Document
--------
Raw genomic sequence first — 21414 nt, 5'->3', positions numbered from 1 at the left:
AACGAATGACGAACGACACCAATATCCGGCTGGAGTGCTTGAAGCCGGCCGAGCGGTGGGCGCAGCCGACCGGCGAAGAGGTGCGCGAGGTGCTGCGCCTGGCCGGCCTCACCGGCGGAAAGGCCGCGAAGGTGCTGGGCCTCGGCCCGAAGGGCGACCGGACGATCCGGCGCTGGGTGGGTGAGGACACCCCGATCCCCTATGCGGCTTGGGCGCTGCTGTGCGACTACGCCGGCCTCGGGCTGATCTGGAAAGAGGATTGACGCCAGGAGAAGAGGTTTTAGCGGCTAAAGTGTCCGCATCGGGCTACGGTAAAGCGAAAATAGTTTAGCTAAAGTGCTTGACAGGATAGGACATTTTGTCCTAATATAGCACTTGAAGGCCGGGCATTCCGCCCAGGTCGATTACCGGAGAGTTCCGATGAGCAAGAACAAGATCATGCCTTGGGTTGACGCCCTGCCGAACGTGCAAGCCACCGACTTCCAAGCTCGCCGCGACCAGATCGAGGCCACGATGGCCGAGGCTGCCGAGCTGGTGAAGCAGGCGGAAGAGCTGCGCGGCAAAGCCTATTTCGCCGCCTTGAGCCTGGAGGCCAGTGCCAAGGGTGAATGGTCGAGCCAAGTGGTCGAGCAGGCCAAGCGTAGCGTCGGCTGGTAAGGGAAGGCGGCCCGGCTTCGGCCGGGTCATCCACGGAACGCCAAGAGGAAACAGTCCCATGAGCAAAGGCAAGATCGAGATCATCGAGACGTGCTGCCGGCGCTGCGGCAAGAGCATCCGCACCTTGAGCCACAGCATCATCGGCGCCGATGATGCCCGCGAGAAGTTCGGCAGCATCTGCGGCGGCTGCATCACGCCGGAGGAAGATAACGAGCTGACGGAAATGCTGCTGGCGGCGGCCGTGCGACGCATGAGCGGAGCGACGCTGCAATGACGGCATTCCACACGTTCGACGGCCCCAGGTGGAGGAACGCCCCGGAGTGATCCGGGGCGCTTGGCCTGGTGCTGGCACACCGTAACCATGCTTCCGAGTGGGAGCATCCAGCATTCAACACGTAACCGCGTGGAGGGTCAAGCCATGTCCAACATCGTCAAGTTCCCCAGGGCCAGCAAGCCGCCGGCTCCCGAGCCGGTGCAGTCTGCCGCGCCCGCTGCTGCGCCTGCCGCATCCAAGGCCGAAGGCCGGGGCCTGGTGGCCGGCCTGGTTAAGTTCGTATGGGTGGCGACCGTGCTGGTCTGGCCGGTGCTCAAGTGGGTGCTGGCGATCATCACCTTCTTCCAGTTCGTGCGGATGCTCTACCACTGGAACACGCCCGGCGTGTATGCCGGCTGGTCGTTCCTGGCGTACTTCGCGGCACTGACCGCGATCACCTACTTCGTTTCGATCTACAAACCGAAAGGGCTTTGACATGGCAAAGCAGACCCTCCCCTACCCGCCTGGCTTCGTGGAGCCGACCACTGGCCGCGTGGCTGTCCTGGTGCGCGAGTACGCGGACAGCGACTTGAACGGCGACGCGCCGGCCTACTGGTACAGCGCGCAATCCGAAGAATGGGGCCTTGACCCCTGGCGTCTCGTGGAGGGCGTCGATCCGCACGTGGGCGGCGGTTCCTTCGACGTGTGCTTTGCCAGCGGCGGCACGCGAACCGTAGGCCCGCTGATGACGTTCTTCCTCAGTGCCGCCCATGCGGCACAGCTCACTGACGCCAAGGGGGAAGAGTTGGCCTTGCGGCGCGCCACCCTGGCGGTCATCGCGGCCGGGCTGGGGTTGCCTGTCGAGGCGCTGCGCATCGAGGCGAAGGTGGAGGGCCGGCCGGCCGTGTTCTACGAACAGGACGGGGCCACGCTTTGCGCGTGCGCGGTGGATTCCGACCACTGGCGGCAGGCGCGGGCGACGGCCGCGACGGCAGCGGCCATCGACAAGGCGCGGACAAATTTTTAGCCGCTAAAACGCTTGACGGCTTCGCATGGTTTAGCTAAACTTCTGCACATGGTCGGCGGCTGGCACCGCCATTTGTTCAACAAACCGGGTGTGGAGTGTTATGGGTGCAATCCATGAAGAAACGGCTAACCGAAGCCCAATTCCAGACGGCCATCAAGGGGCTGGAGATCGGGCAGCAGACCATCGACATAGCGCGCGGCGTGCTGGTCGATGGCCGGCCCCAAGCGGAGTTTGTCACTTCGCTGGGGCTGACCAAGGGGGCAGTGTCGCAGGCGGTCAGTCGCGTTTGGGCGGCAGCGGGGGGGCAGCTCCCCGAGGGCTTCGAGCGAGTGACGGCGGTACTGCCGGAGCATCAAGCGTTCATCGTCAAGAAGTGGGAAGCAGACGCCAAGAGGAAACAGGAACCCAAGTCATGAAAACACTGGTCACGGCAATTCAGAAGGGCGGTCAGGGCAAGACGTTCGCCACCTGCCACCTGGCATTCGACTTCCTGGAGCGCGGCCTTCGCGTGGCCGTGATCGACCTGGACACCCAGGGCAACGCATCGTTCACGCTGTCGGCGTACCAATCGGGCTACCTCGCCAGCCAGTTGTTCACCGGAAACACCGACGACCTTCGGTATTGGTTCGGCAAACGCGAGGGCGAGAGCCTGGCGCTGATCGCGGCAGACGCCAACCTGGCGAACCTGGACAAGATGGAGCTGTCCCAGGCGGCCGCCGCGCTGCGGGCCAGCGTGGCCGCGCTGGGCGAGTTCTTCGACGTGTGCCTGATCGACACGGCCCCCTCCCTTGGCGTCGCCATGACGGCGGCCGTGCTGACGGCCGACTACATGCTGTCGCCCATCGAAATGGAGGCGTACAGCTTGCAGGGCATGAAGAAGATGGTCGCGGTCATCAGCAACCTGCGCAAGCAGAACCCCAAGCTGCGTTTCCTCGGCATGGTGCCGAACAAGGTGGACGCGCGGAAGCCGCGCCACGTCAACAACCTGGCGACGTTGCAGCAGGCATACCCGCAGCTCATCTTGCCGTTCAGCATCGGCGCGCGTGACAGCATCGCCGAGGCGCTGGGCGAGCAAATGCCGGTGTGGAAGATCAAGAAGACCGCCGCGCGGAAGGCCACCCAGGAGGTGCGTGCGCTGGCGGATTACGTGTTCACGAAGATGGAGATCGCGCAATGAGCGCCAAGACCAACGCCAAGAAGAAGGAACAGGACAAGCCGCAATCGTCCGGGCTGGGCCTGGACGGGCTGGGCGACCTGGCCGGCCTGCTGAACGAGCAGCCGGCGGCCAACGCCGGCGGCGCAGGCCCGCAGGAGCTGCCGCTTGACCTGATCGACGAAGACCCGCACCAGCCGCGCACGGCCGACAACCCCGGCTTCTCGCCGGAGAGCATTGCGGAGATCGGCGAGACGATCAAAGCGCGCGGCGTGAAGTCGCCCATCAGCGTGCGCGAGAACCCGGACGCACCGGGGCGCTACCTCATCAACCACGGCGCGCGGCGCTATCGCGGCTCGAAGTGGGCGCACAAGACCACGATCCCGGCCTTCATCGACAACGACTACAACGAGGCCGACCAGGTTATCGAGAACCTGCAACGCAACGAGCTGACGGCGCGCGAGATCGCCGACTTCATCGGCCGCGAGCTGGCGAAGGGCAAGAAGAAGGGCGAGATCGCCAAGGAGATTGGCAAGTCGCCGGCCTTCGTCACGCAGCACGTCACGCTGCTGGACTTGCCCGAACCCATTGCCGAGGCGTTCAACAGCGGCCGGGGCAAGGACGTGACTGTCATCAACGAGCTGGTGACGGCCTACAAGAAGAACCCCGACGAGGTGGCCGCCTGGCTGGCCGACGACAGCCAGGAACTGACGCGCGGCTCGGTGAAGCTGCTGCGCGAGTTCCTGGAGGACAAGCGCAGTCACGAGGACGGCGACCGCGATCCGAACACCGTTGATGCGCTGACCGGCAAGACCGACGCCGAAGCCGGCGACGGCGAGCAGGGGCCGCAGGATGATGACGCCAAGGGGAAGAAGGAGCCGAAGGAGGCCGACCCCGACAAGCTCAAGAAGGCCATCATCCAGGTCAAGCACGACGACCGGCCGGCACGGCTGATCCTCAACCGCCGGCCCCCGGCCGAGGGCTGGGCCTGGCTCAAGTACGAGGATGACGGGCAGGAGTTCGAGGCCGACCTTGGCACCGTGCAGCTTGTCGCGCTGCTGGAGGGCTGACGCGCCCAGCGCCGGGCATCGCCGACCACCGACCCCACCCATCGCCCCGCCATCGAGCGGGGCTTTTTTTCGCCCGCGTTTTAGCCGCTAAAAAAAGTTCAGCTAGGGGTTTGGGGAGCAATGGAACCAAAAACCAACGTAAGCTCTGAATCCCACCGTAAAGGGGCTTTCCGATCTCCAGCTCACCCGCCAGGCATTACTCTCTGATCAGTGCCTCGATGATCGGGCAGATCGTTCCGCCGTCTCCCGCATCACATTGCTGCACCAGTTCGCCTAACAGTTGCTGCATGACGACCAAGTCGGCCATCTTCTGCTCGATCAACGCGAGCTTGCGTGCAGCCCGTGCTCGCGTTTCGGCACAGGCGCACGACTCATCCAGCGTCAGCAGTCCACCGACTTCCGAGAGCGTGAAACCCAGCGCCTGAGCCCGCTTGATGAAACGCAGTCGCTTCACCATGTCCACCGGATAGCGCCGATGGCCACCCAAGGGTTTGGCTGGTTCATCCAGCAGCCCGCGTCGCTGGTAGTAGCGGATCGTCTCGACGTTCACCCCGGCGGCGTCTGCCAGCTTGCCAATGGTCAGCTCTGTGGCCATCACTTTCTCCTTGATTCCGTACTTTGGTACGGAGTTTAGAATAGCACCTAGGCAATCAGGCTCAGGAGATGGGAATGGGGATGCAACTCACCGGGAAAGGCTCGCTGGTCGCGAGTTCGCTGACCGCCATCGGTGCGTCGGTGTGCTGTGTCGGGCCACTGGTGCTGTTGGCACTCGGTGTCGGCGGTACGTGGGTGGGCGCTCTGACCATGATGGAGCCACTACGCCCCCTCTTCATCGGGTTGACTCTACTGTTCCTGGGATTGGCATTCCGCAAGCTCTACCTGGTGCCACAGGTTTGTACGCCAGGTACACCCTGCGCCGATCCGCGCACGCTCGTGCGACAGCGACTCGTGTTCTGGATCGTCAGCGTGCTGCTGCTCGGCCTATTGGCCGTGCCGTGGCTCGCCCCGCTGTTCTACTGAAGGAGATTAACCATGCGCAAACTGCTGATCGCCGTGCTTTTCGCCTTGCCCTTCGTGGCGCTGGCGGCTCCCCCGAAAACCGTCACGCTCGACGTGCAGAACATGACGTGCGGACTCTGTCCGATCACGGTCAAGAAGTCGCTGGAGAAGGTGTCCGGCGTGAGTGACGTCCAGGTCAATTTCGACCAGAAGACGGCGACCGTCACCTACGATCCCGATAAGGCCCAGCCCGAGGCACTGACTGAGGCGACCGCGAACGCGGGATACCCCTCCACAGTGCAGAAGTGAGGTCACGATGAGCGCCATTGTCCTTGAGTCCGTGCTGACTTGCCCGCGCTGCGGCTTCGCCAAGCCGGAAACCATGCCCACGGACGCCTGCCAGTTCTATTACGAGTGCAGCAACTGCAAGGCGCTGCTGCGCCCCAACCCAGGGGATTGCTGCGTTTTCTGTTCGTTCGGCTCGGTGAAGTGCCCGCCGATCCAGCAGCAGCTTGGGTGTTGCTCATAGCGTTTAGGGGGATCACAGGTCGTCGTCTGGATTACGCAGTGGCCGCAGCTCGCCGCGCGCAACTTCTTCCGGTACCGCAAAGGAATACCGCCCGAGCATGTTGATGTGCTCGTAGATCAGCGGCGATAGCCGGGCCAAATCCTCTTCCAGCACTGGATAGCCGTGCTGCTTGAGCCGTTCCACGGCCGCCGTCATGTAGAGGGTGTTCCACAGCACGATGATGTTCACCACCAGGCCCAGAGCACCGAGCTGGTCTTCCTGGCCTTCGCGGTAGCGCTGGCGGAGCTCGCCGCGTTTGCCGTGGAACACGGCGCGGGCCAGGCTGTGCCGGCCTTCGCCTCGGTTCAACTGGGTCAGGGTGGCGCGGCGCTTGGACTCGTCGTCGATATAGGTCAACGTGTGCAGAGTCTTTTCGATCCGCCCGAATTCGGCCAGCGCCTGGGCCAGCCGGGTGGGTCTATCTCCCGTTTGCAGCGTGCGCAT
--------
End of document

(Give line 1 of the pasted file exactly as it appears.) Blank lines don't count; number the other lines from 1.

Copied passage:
Raw genomic sequence first — 21414 nt, 5'->3', positions numbered from 1 at the left: